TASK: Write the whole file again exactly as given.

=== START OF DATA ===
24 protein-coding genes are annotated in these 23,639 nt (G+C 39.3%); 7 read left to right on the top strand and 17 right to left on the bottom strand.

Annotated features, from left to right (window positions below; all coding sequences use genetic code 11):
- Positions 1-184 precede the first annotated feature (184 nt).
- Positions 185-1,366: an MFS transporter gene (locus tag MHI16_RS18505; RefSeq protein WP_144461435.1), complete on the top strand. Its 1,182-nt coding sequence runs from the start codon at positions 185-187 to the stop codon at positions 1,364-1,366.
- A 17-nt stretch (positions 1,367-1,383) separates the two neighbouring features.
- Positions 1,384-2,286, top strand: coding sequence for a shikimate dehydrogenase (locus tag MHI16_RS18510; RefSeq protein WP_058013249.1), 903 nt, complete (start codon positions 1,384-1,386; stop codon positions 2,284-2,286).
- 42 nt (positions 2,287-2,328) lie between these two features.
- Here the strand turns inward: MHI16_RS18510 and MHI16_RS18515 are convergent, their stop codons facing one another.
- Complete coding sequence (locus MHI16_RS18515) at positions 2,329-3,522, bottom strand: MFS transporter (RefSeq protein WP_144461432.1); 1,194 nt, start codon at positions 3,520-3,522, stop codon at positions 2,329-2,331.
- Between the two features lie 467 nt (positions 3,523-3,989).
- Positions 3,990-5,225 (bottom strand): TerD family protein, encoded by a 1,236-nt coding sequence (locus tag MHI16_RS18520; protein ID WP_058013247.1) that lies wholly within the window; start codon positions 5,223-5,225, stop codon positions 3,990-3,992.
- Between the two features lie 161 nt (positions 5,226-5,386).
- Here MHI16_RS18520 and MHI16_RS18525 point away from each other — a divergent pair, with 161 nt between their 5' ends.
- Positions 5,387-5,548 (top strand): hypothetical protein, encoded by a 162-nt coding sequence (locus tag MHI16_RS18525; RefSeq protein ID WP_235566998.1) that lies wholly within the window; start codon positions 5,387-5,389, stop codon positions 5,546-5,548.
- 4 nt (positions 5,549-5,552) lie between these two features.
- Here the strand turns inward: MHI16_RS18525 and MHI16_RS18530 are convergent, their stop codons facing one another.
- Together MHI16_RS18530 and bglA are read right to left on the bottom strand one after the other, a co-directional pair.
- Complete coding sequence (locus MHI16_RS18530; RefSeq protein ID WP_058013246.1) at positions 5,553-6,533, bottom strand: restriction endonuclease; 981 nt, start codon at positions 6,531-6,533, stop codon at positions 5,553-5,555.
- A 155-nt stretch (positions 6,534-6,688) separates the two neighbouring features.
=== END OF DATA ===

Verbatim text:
24 protein-coding genes are annotated in these 23,639 nt (G+C 39.3%); 7 read left to right on the top strand and 17 right to left on the bottom strand.

Annotated features, from left to right (window positions below; all coding sequences use genetic code 11):
- Positions 1-184 precede the first annotated feature (184 nt).
- Positions 185-1,366: an MFS transporter gene (locus tag MHI16_RS18505; RefSeq protein WP_144461435.1), complete on the top strand. Its 1,182-nt coding sequence runs from the start codon at positions 185-187 to the stop codon at positions 1,364-1,366.
- A 17-nt stretch (positions 1,367-1,383) separates the two neighbouring features.
- Positions 1,384-2,286, top strand: coding sequence for a shikimate dehydrogenase (locus tag MHI16_RS18510; RefSeq protein WP_058013249.1), 903 nt, complete (start codon positions 1,384-1,386; stop codon positions 2,284-2,286).
- 42 nt (positions 2,287-2,328) lie between these two features.
- Here the strand turns inward: MHI16_RS18510 and MHI16_RS18515 are convergent, their stop codons facing one another.
- Complete coding sequence (locus MHI16_RS18515) at positions 2,329-3,522, bottom strand: MFS transporter (RefSeq protein WP_144461432.1); 1,194 nt, start codon at positions 3,520-3,522, stop codon at positions 2,329-2,331.
- Between the two features lie 467 nt (positions 3,523-3,989).
- Positions 3,990-5,225 (bottom strand): TerD family protein, encoded by a 1,236-nt coding sequence (locus tag MHI16_RS18520; protein ID WP_058013247.1) that lies wholly within the window; start codon positions 5,223-5,225, stop codon positions 3,990-3,992.
- Between the two features lie 161 nt (positions 5,226-5,386).
- Here MHI16_RS18520 and MHI16_RS18525 point away from each other — a divergent pair, with 161 nt between their 5' ends.
- Positions 5,387-5,548 (top strand): hypothetical protein, encoded by a 162-nt coding sequence (locus tag MHI16_RS18525; RefSeq protein ID WP_235566998.1) that lies wholly within the window; start codon positions 5,387-5,389, stop codon positions 5,546-5,548.
- 4 nt (positions 5,549-5,552) lie between these two features.
- Here the strand turns inward: MHI16_RS18525 and MHI16_RS18530 are convergent, their stop codons facing one another.
- Together MHI16_RS18530 and bglA are read right to left on the bottom strand one after the other, a co-directional pair.
- Complete coding sequence (locus MHI16_RS18530; RefSeq protein ID WP_058013246.1) at positions 5,553-6,533, bottom strand: restriction endonuclease; 981 nt, start codon at positions 6,531-6,533, stop codon at positions 5,553-5,555.
- A 155-nt stretch (positions 6,534-6,688) separates the two neighbouring features.